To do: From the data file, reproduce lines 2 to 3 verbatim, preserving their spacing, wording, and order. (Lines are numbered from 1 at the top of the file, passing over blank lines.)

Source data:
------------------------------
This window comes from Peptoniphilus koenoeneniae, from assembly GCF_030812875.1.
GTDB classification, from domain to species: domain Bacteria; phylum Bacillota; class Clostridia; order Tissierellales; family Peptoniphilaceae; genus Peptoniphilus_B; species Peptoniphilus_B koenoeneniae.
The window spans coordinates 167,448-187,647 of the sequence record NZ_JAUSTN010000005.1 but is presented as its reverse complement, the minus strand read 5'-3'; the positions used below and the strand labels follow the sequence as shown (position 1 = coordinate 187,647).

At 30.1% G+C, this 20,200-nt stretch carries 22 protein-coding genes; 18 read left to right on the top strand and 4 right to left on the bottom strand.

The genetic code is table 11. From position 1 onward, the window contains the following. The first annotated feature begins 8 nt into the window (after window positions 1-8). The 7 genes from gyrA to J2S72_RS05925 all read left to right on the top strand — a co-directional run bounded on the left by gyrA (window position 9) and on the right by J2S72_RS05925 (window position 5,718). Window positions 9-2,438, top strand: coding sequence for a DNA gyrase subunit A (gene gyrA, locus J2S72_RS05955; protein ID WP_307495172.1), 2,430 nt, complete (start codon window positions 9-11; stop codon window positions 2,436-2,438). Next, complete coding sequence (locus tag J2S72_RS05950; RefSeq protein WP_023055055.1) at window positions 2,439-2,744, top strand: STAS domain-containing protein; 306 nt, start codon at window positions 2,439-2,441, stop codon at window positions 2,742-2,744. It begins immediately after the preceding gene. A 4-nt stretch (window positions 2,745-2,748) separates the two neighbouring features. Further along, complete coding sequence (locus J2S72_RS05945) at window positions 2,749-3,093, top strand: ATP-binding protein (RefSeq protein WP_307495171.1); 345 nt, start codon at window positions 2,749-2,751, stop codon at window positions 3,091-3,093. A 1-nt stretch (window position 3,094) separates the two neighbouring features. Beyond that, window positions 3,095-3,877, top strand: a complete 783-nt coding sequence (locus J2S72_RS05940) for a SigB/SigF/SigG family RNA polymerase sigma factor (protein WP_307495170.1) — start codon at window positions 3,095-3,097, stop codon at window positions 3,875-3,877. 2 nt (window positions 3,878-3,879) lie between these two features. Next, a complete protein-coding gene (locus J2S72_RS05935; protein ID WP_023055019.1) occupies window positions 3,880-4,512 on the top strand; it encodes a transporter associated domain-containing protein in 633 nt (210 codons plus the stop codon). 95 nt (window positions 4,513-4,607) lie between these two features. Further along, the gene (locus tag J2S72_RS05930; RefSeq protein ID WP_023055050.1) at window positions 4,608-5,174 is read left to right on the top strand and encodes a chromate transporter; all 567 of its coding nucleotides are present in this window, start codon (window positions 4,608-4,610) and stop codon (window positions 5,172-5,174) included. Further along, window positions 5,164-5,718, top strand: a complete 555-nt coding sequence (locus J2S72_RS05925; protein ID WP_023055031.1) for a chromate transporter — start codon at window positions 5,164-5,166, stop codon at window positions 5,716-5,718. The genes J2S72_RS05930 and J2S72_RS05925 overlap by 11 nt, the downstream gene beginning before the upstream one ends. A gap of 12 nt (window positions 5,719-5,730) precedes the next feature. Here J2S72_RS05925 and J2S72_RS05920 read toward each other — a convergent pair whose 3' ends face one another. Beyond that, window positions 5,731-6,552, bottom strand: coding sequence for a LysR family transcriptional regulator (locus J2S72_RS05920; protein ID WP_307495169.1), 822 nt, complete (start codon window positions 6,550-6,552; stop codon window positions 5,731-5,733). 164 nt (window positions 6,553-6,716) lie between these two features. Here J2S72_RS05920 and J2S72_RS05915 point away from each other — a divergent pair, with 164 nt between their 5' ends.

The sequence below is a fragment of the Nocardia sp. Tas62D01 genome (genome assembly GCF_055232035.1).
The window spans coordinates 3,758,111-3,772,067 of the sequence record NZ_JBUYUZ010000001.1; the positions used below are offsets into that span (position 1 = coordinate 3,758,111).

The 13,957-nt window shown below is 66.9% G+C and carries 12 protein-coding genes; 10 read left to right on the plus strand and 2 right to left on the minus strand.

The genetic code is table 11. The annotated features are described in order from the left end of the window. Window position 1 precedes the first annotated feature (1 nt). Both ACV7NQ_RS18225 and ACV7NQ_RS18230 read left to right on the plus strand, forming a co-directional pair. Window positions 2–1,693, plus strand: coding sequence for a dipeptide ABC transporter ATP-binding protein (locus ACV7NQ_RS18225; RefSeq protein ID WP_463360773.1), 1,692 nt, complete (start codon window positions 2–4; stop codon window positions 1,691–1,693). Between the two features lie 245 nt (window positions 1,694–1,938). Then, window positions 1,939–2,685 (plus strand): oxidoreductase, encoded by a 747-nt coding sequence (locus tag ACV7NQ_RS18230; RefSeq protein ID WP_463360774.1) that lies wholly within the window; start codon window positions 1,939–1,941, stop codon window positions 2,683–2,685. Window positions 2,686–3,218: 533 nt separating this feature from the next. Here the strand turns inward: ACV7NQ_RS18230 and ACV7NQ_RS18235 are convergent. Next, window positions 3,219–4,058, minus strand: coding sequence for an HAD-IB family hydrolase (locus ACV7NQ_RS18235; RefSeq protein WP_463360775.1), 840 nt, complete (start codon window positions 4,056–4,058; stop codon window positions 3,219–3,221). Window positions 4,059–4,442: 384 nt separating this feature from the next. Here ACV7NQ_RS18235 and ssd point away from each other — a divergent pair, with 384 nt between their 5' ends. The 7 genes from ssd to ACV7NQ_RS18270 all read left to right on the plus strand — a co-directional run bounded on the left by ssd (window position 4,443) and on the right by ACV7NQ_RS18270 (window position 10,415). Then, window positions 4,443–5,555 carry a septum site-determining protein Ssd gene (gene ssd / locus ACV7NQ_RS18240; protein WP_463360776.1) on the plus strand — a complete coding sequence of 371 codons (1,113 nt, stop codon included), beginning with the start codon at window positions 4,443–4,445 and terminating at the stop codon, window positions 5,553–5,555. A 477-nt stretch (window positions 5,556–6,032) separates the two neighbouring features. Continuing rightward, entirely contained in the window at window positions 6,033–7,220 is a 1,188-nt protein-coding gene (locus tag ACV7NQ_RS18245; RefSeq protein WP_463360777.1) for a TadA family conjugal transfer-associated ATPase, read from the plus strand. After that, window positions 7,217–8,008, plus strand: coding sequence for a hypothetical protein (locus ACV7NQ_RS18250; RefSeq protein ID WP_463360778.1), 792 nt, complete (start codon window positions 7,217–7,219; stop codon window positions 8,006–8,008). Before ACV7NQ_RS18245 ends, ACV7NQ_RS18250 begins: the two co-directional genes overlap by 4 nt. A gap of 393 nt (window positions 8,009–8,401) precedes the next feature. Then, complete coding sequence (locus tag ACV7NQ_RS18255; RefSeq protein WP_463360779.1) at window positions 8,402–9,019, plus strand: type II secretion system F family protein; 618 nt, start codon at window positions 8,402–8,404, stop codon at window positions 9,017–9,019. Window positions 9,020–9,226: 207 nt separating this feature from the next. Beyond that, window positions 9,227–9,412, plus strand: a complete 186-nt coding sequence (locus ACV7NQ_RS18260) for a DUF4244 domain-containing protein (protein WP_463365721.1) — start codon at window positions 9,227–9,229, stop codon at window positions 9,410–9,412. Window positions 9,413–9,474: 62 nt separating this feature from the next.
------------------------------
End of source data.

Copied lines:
GTDB classification, from domain to species: domain Bacteria; phylum Bacillota; class Clostridia; order Tissierellales; family Peptoniphilaceae; genus Peptoniphilus_B; species Peptoniphilus_B koenoeneniae.
The window spans coordinates 167,448-187,647 of the sequence record NZ_JAUSTN010000005.1 but is presented as its reverse complement, the minus strand read 5'-3'; the positions used below and the strand labels follow the sequence as shown (position 1 = coordinate 187,647).